AlliedNews.com - Grove City, Pennsylvania

Local News

November 9, 2013

Worth a look and whistle

GROVE CITY — A working train village in downtown Grove City set up annually for the holidays has grown this year – and will open to the public on Saturday.

“This is much more sophisticated,” said Dave McCreary, 67, who’s worked on the train set since its first year at Tower Presbyterian Church on 248 S. Broad St.

“It’s pretty close to 400 feet of track,” he noted.

The train will be unveiled at the church’s annual “All Aboard Bazaar and Train Display” at Williamson Hall in the lower level, from 11 a.m. to 2 p.m. Nov. 9.

The bazaar will also have small shops and food areas set up, including The Whistle Stop Café, Pie Shoppe, Book Sale and Rada Cutlery – as well as homemade bake goods, gift baskets and handmade/collectible items.

However, the train has “become more the center of attention now,” he said.

The idea to have the choo choos during the bazaar was the idea of church member Ron Churchill in 2007, who worked on it for many years and still gives construction input, McCreary said.

The set was basic its first year; set in a Sunday school classroom in one of the alcoves in Williamson, which has sturdy accordion doors that open to the display during the Christmas season, then close until workers get it running again the following year.

Since 2007, it has continued to grow and grow.

McCreary said about one-third of the trains in the set that belong to him are over 60 years old. Brothers Taylor, 16, and Reece, 24, Coulter have been working on the display three and four years, respectively, with the help of Taylor’s friend Tanner McKnight, 15.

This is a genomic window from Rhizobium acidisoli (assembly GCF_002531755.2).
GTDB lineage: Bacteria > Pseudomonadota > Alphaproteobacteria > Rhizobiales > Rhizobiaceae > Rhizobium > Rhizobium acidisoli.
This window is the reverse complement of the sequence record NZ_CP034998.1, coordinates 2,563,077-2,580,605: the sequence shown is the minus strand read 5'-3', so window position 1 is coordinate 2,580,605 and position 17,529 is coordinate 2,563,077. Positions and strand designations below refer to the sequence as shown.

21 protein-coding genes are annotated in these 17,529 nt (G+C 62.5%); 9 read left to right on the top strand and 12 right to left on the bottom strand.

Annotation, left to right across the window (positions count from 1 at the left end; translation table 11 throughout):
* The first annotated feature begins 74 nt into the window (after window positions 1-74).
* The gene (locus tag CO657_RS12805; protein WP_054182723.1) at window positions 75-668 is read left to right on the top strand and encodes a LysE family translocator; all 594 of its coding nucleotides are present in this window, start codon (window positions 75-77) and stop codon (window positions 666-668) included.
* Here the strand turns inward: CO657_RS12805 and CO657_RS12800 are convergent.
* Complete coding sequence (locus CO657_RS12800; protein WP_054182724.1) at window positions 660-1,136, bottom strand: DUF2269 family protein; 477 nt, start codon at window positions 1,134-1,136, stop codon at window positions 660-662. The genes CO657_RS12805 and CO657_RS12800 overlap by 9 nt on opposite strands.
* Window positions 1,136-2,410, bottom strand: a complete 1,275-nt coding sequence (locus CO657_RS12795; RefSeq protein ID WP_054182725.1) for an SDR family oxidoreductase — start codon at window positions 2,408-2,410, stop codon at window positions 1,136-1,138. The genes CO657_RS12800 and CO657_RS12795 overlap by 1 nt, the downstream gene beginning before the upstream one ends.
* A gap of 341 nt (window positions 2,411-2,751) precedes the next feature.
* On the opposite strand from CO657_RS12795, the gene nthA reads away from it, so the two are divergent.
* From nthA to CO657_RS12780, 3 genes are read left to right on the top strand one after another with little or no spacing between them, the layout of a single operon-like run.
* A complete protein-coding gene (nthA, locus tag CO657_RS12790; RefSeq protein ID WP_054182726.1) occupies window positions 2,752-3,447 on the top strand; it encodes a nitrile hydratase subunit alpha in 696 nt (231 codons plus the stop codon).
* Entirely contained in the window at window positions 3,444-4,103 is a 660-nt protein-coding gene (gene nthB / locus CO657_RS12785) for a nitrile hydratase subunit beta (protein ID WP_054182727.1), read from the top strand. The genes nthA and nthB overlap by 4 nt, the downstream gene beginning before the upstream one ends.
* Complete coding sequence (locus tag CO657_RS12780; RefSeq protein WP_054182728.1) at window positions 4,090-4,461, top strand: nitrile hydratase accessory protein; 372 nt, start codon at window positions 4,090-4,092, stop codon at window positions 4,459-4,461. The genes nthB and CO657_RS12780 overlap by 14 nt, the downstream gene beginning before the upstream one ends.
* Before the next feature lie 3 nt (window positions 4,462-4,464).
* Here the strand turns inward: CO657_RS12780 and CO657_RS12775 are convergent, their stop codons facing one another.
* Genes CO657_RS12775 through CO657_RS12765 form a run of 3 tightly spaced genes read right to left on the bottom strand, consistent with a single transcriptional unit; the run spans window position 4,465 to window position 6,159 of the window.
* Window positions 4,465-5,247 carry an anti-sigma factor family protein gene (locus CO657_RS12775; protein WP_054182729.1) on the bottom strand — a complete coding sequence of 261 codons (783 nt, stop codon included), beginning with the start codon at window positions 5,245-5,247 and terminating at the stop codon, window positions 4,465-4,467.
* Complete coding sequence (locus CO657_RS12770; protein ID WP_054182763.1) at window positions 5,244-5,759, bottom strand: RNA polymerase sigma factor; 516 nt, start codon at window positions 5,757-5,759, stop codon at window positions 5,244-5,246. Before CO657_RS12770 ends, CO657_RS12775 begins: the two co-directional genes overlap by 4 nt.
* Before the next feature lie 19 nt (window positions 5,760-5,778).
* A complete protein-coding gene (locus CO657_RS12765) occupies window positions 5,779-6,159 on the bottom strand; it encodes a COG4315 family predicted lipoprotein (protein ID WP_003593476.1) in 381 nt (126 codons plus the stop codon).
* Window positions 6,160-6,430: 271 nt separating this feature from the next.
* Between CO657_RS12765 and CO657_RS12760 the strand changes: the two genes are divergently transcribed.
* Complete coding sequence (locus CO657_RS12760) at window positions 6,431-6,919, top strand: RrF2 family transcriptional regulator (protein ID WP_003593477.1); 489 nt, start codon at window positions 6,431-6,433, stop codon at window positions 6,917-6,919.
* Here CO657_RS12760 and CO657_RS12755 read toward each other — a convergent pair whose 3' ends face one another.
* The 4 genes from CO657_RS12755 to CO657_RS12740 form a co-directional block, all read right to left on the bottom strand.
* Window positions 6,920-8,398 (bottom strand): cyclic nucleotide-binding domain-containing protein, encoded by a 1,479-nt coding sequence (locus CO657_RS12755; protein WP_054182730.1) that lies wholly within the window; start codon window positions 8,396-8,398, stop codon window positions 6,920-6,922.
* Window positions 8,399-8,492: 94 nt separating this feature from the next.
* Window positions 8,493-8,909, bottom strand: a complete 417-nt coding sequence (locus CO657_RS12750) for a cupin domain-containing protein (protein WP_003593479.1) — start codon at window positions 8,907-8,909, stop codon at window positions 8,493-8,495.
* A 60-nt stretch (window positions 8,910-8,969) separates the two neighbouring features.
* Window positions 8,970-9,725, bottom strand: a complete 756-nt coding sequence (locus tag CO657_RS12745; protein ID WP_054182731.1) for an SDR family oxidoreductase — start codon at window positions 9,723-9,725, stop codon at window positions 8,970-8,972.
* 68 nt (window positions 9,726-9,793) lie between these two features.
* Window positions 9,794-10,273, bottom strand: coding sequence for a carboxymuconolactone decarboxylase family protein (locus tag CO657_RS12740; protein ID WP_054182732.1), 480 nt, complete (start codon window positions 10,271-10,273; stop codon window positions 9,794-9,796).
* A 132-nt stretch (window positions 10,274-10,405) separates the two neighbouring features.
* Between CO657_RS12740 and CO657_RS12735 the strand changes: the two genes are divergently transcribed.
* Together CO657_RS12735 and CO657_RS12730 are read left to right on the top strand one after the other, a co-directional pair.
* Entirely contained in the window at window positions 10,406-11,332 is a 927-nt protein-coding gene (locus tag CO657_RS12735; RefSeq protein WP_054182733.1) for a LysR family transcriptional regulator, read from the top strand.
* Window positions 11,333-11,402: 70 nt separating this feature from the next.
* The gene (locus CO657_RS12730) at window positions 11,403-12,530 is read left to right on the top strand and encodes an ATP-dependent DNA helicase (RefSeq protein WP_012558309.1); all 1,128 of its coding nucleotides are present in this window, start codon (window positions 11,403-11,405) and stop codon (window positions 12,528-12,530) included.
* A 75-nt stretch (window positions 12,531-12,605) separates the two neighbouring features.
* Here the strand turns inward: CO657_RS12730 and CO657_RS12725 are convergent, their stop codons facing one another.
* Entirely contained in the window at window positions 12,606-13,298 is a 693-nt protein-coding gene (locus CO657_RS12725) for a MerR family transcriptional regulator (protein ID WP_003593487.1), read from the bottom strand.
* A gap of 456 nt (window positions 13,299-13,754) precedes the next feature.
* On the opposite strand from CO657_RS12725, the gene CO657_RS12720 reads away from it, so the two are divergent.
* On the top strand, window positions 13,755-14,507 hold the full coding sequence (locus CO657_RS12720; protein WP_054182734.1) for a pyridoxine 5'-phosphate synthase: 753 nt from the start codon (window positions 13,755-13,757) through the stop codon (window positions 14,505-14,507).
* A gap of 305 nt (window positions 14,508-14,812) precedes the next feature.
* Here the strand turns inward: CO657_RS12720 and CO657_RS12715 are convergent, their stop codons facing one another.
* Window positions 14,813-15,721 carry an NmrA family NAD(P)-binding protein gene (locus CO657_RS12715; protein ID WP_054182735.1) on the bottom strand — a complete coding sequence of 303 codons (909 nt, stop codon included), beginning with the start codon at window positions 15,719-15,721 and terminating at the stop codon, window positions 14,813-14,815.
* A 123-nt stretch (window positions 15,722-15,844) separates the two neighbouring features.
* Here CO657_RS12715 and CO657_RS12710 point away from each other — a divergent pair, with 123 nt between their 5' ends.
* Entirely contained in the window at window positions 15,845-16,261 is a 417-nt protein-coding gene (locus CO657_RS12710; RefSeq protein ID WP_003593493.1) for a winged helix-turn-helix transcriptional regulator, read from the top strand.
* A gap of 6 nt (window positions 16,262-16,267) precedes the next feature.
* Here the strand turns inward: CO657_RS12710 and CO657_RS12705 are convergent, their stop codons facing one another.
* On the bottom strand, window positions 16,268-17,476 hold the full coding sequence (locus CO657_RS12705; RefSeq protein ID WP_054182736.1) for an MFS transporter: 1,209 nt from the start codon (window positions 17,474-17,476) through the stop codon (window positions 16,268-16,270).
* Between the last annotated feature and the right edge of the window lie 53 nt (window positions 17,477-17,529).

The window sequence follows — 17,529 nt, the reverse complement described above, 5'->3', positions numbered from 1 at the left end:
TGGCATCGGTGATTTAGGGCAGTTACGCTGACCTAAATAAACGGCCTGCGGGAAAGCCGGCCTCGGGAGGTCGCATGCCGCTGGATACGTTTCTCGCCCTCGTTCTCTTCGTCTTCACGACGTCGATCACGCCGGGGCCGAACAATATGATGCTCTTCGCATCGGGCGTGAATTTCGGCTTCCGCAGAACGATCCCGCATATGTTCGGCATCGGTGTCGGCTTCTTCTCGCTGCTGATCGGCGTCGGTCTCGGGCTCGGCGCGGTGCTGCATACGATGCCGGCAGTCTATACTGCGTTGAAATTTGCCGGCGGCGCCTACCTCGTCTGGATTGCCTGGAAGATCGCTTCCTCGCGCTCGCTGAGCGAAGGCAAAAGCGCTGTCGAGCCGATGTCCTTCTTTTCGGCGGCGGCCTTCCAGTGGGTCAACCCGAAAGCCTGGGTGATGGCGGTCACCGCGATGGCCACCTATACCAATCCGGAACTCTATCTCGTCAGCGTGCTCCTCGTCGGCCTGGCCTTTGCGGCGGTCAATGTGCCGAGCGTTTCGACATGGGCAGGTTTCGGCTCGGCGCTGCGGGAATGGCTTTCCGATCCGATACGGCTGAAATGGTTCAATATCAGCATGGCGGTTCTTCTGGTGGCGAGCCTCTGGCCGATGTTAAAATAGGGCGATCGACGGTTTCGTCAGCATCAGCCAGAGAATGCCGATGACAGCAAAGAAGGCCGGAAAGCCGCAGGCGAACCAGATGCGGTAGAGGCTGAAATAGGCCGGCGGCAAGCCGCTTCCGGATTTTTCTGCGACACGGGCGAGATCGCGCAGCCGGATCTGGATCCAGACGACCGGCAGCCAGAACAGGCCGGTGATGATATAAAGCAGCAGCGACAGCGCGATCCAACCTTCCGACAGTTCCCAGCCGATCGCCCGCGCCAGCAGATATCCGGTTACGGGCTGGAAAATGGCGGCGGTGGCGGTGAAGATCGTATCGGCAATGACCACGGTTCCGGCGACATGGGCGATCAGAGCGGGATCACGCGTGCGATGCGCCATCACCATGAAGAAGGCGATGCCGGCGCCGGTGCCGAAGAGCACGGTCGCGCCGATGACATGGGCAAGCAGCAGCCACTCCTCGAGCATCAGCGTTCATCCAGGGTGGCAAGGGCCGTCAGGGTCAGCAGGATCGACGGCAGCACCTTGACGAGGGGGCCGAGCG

This year’s set has multiple levels with the regular miniature landscaping, homes, town buildings, farm equipment and toy cows that move – to name a few.

New items in this year’s display include an oil refinery, barrel loader, log loader, box loader, crane, bridge, coal tower and two more tracks, McCreary said. About six trains pull around 100 miniature cars for passengers, oil tanks, coal, mail, pipe and lumber.

The majority of the display crew has worked on the set for three months, McCreary added.

Last year’s display drew about 200 kids during the season, not including adults. The local library and Grove City College’s pre-school also have special viewings of the set. The bazaar brings in a steady flow of guests to watch the trains and visit the makeshift shops.

“It’s kind of mesmerizing,” McCreary said. About 40 years ago, he received a circus train from his wife as an anniversary present, which was added to a couple of American Flyer trains he had, he said. “I now have 20 engines,” he noted, with many newer items bought the past two years.

“You get more things for the kids to watch. That’s what leads you down this road,” McCreary said. “You just keep buying.”

Taylor, who is a junior in high school, got hooked on trains as a young boy by his brother. He enjoys keeping the historical ones running, since historic preservation is a hobby of his family, he said.

He and his brother built the infrastructure/framing for the train display. Reece Coulter works as an electrician; McCreary is a retired electrical engineer.

McCreary enjoys “building things, putting it together and make it work like I did in real life, and now I do it in the make-believe world – and to make it look good,” he said.

“And we get to show it off for everybody,” Taylor added.

“We really enjoy showing it and talking to people who like to reminisce,” McCreary said.

Besides Saturday’s bazaar, the train display will have additional public viewings from 1 to 4 p.m. Nov. 16 during “Home 4 the Holidays” in Olde Town; 4 to 7 p.m. Dec. 7 during Light Up Night in Olde Town; and 6 to 8 p.m. Dec. 11 and 11 a.m. to 2 p.m. Dec. 21.

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